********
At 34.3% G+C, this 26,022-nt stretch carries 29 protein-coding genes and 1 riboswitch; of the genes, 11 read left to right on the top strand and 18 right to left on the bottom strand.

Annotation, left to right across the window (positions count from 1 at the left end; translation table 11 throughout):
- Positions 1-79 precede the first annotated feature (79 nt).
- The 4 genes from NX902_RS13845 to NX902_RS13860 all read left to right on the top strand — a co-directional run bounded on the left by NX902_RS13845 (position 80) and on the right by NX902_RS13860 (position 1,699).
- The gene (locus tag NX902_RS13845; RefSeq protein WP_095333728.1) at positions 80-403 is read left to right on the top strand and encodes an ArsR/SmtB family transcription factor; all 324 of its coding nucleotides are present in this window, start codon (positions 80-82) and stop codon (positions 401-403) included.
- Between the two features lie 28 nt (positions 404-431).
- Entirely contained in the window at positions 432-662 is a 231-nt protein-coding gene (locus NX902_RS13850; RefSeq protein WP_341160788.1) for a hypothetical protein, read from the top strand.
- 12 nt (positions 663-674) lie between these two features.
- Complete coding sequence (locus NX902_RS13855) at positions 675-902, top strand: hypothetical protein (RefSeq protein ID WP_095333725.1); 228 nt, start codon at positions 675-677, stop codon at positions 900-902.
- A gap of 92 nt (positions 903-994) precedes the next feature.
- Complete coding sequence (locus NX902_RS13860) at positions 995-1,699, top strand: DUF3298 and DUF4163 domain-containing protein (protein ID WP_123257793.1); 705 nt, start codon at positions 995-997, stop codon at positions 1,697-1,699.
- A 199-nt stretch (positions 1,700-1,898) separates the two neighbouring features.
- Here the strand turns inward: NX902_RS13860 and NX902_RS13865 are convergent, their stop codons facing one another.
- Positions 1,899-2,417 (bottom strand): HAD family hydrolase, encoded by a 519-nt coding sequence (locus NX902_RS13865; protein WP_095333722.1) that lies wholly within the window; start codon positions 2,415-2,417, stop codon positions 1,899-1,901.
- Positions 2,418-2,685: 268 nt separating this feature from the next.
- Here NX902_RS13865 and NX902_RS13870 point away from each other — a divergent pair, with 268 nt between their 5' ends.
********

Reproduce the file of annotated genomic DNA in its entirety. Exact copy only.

At 34.3% G+C, this 26,022-nt stretch carries 29 protein-coding genes and 1 riboswitch; of the genes, 11 read left to right on the top strand and 18 right to left on the bottom strand.

Annotation, left to right across the window (positions count from 1 at the left end; translation table 11 throughout):
- Positions 1-79 precede the first annotated feature (79 nt).
- The 4 genes from NX902_RS13845 to NX902_RS13860 all read left to right on the top strand — a co-directional run bounded on the left by NX902_RS13845 (position 80) and on the right by NX902_RS13860 (position 1,699).
- The gene (locus tag NX902_RS13845; RefSeq protein WP_095333728.1) at positions 80-403 is read left to right on the top strand and encodes an ArsR/SmtB family transcription factor; all 324 of its coding nucleotides are present in this window, start codon (positions 80-82) and stop codon (positions 401-403) included.
- Between the two features lie 28 nt (positions 404-431).
- Entirely contained in the window at positions 432-662 is a 231-nt protein-coding gene (locus NX902_RS13850; RefSeq protein WP_341160788.1) for a hypothetical protein, read from the top strand.
- 12 nt (positions 663-674) lie between these two features.
- Complete coding sequence (locus NX902_RS13855) at positions 675-902, top strand: hypothetical protein (RefSeq protein ID WP_095333725.1); 228 nt, start codon at positions 675-677, stop codon at positions 900-902.
- A gap of 92 nt (positions 903-994) precedes the next feature.
- Complete coding sequence (locus NX902_RS13860) at positions 995-1,699, top strand: DUF3298 and DUF4163 domain-containing protein (protein ID WP_123257793.1); 705 nt, start codon at positions 995-997, stop codon at positions 1,697-1,699.
- A 199-nt stretch (positions 1,700-1,898) separates the two neighbouring features.
- Here the strand turns inward: NX902_RS13860 and NX902_RS13865 are convergent, their stop codons facing one another.
- Positions 1,899-2,417 (bottom strand): HAD family hydrolase, encoded by a 519-nt coding sequence (locus NX902_RS13865; protein WP_095333722.1) that lies wholly within the window; start codon positions 2,415-2,417, stop codon positions 1,899-1,901.
- Positions 2,418-2,685: 268 nt separating this feature from the next.
- Here NX902_RS13865 and NX902_RS13870 point away from each other — a divergent pair, with 268 nt between their 5' ends.